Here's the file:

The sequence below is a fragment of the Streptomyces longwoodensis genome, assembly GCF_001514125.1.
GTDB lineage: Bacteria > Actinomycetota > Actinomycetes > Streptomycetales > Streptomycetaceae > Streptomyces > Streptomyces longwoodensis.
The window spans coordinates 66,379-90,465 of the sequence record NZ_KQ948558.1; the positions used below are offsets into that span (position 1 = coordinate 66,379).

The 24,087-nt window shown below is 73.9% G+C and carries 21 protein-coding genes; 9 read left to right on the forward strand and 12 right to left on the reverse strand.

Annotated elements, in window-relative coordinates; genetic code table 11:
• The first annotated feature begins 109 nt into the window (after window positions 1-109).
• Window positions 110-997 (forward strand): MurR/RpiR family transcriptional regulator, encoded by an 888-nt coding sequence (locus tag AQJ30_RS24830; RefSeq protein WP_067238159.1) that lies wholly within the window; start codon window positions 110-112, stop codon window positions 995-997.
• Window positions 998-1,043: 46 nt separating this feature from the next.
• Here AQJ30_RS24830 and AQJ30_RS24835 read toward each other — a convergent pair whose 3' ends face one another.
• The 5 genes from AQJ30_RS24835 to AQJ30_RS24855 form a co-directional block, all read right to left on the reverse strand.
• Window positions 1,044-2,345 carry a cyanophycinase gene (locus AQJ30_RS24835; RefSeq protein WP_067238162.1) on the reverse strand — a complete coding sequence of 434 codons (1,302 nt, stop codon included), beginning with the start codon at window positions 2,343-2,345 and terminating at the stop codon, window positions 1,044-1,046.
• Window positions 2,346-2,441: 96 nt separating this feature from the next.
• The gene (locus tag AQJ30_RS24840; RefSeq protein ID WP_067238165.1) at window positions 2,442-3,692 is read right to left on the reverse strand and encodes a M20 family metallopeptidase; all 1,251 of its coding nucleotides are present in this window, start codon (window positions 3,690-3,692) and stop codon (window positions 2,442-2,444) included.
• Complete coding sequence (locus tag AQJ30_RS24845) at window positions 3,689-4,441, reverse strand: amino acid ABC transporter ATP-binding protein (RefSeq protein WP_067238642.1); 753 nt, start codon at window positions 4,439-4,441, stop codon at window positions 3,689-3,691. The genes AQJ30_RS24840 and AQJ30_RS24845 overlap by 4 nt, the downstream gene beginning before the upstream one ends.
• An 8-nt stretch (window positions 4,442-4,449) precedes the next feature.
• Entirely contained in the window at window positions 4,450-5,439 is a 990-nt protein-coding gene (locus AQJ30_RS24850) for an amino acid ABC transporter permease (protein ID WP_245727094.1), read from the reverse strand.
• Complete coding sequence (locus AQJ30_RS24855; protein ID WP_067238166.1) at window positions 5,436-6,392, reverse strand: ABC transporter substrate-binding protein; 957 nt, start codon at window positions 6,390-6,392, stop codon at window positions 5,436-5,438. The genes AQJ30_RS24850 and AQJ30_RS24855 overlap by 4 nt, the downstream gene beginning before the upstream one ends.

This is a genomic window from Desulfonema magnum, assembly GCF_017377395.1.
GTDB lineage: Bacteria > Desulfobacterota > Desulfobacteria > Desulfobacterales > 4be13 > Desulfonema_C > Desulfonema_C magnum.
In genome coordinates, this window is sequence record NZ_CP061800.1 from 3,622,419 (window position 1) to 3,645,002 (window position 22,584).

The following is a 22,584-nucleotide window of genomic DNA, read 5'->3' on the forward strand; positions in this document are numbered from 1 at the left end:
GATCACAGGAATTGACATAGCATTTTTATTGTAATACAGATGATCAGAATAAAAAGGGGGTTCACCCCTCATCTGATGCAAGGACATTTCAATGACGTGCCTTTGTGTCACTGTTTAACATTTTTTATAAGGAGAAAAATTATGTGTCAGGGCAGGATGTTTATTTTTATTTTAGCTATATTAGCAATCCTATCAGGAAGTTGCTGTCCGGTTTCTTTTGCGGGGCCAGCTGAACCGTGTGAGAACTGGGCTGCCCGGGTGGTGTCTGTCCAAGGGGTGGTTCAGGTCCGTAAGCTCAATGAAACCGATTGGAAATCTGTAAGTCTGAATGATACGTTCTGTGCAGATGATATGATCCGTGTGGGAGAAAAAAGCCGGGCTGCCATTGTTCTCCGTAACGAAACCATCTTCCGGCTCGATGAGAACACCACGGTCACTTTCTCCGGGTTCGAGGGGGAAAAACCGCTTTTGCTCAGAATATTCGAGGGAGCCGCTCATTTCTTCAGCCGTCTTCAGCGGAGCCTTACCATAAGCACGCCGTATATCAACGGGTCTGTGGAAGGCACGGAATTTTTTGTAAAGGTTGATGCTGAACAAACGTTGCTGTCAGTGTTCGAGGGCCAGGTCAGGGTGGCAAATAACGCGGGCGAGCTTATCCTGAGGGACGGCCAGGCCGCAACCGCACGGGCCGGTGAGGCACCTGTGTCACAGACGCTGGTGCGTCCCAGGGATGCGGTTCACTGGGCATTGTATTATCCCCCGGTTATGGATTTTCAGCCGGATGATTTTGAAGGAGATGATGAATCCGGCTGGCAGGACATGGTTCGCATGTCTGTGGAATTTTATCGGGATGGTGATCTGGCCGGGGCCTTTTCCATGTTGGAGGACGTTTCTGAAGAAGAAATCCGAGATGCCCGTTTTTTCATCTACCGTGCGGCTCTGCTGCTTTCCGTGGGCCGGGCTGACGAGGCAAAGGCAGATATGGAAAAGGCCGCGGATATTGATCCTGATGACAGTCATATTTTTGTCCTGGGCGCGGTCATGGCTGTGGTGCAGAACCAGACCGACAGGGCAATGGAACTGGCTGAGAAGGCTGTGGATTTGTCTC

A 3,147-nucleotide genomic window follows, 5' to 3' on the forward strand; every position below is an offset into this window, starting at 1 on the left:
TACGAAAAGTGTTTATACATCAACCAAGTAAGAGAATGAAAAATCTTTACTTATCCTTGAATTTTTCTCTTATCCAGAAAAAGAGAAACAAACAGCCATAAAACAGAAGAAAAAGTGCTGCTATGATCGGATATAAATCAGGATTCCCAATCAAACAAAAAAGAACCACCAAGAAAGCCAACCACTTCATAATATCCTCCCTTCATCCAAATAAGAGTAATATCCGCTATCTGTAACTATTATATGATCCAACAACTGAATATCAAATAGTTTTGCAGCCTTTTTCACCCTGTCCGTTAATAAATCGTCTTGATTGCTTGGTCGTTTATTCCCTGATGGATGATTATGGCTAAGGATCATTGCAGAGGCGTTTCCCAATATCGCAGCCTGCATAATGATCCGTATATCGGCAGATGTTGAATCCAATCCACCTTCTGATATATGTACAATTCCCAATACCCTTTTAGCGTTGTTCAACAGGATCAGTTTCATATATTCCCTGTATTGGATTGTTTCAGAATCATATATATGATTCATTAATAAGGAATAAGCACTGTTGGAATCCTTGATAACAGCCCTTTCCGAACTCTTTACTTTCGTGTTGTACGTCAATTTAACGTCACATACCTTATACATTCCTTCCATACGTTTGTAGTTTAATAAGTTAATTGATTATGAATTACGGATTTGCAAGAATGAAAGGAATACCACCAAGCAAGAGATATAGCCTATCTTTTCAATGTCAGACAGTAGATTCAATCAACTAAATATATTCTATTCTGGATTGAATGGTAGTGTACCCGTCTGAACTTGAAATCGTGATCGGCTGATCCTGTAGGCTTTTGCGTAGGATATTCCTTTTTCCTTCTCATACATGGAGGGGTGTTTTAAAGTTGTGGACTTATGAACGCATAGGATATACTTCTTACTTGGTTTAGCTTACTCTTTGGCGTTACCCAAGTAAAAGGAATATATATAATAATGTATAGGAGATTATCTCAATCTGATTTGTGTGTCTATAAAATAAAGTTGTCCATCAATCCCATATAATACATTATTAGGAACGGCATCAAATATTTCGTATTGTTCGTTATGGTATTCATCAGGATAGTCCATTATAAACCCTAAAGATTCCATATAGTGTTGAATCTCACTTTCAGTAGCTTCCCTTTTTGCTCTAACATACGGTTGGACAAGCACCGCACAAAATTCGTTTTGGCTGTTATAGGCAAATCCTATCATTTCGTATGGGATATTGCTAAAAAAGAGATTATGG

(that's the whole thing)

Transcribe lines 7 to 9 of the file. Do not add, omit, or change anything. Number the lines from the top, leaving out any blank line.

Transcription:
• Window positions 110-997 (forward strand): MurR/RpiR family transcriptional regulator, encoded by an 888-nt coding sequence (locus tag AQJ30_RS24830; RefSeq protein WP_067238159.1) that lies wholly within the window; start codon window positions 110-112, stop codon window positions 995-997.
• Window positions 998-1,043: 46 nt separating this feature from the next.
• Here AQJ30_RS24830 and AQJ30_RS24835 read toward each other — a convergent pair whose 3' ends face one another.